Tag Archives: Training program

The sun is shining & the cardio is in full swing.

Giving the good turn in the weather many will take to the streets to run, this is cool however not everyone runs well and when done repeatedly it can lead to injuries.
If you want to dig in to that more you’ll need to look up the biomechanics of running, perhaps starting here.
To help you avoid injury here are some other alternatives to running the toys can do to help shift some summer lbs.
Here are some of my personal favourites.
– Kettlebell Swings
– Skipping
– Loaded Carries
– Complexes (any piece of kit)
Now some examples of what you can do with the above.
– 10,000 Kettlebell Swings (ala Dan John).
500 swings a day, either on their own or with a big lift (presses or chins on alternating days for 3-5 reps in-between sets of swings.)
– Intervals on the rope.
30/30 is a great little protocol, again ala Dan John (kinda have a bit of a crush on that man).
Do 30 seconds of a sprint, 30 seconds skipping slower for recovery, repeat for up to 30 rounds. This is also a cracking protocol for hill sprints or sprints.
You’ve also got the option of simply doing a long skip of 30-45min while listening to a PodCast or AudioBook.
– Pick up awkward objects and carry them.
This is the most primal fat loss option. You can either lift rocks, sand bags, dumbbells or anything you can get your hands on and then walk with if for say 20m, put it down, then walk it back to the start. Do this for 20,30 or perhaps 45min.
While it may seem easy on paper it can guarantee you that it will strip fat because it’s not the sort of thing you body easily adapts to.
That’s the secret after all, to lose fat effectively you want to pick movements that are inefficient (hard to do and highly calorically demanding), this does’t mean unsafe just to be clear, just not easy.
– 4-6 lifts, 4-8reps per lift one after the other, without rest 🤗
You can do these with varied bits of kit, you just have to plan the movements logically and pick a weight that is challenging yet not impossible to use.
Example: Dumbbell Complex 4-8 reps per movement
Burpee (holding DB’s), Swings, Clean, Press, Squat, Renegade Row
Example: Barbell
Deadlift, Clean, Front Squat, Push Press, Back Squat, Good Morning, Behind Neck Push Press, Bent Over Row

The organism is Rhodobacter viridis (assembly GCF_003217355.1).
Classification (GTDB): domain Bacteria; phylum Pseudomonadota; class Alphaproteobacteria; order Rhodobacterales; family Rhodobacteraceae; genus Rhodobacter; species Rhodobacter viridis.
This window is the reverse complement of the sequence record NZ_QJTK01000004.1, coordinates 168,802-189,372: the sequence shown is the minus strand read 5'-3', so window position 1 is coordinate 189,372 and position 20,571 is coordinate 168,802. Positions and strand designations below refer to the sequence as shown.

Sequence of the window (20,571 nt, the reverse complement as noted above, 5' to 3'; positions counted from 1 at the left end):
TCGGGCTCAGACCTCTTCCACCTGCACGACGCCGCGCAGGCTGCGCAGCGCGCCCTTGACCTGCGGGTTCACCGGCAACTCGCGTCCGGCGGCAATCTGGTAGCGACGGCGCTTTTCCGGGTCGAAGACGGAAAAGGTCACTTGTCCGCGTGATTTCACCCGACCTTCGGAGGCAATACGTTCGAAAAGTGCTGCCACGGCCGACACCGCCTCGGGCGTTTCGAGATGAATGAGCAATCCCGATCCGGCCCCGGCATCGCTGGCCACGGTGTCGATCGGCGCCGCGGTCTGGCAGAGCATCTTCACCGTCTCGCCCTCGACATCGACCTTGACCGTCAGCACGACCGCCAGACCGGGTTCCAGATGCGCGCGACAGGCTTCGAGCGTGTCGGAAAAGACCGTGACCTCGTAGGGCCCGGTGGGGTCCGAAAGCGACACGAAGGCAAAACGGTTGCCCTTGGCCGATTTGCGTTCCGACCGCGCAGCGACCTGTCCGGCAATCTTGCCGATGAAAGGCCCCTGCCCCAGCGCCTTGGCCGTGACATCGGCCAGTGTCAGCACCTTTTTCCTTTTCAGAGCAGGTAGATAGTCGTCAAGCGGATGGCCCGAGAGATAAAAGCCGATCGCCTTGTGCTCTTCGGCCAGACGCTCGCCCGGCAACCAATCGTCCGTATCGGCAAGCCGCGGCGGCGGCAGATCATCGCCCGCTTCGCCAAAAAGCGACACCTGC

Endless options.
All of the above are effective for fat loss, you also have many more choices available to you when it comes to hitting some cardio based training, it doesn’t just need to be running.

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3 Quick ways to build grip strength.

A strong grip is one of the signs of not only a healthy body but also a healthy nervous system.
Performance is also improved by your grip strength too.
Here are some easy methods to use to build your grip strength.
1 – Towel Pull Ups
Chuck a towel over a bar and off you go. Aim for as many eps as possible.
2 – Fat Grip Deadlifts
You can either buy some fat gripz or wrap a towel around the bar to thicken it up and start lifting.
Sets of 3-5 until you lose speed is optimal for this exercise.
3 – Farmers Walks
A classic that has stood the test of time. You can do this with dumbbells, kettlebells, barbells, plates, anything you can hold on to.
Simply hold the weight and walk until you can’t go any more, put said object down, rest then walk it back.
Do that 2-3 times a week and watch your grip strength soar.

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3 reasons why you should add Push Press to your training.

1 – It allows you to handle more weight overhead, and even boost your volume in a strict pressing set by adding in a couple of extra push presses at the end.

(Plus it’s less technically than the jerk or push jerk)

2 – You can work on overload eccentrics with it which will have potential carryover to your strict press.

3 – Sporting benefit. The PP is multipoint movement, it has a quarter squat, a jump and a press, very useful for athletic goals.

When it comes to this lift you will find it can make for a great addition to your overhead or pressing sessions.

I would advise doing it first due to the high technical component required, unless you’re doing push jerks as well, in which case do those first, then push press, then finish with strict.

Here are a couple of method for you to try for planning push press 3x per week.

Day 1 – Monday – 50 reps in as few sets as possible
Day 2 – Thursday – 5x2x90%, this is just hard
Day 3 – Saturday – 30/30 (30 sec PP, 30 sec rest), for 30min

I’d chuck in some chins/rows, lateral raises, face pulls as accessory work as well.

Try this with dumbbells, barbell, kettlebells or odd objects, it’s quite fun.

Don’t forget to train legs as well 🙂



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A post for people who need a way to focus their time in training

Do you faff about in the gym?
Morning All,
While some don’t, the alarming majority do.
Not to mention in their faffing they simply cause feeling tired, rather than any form of meaningful progress or quality work.
Now while total volume (overload) is the main driver of most things progress related, there has to be some attention given to quality as well.
Keeping in mind that we want to get the most out of every gym session, there are many ways to do it, we shall look at two that have you working against the clock.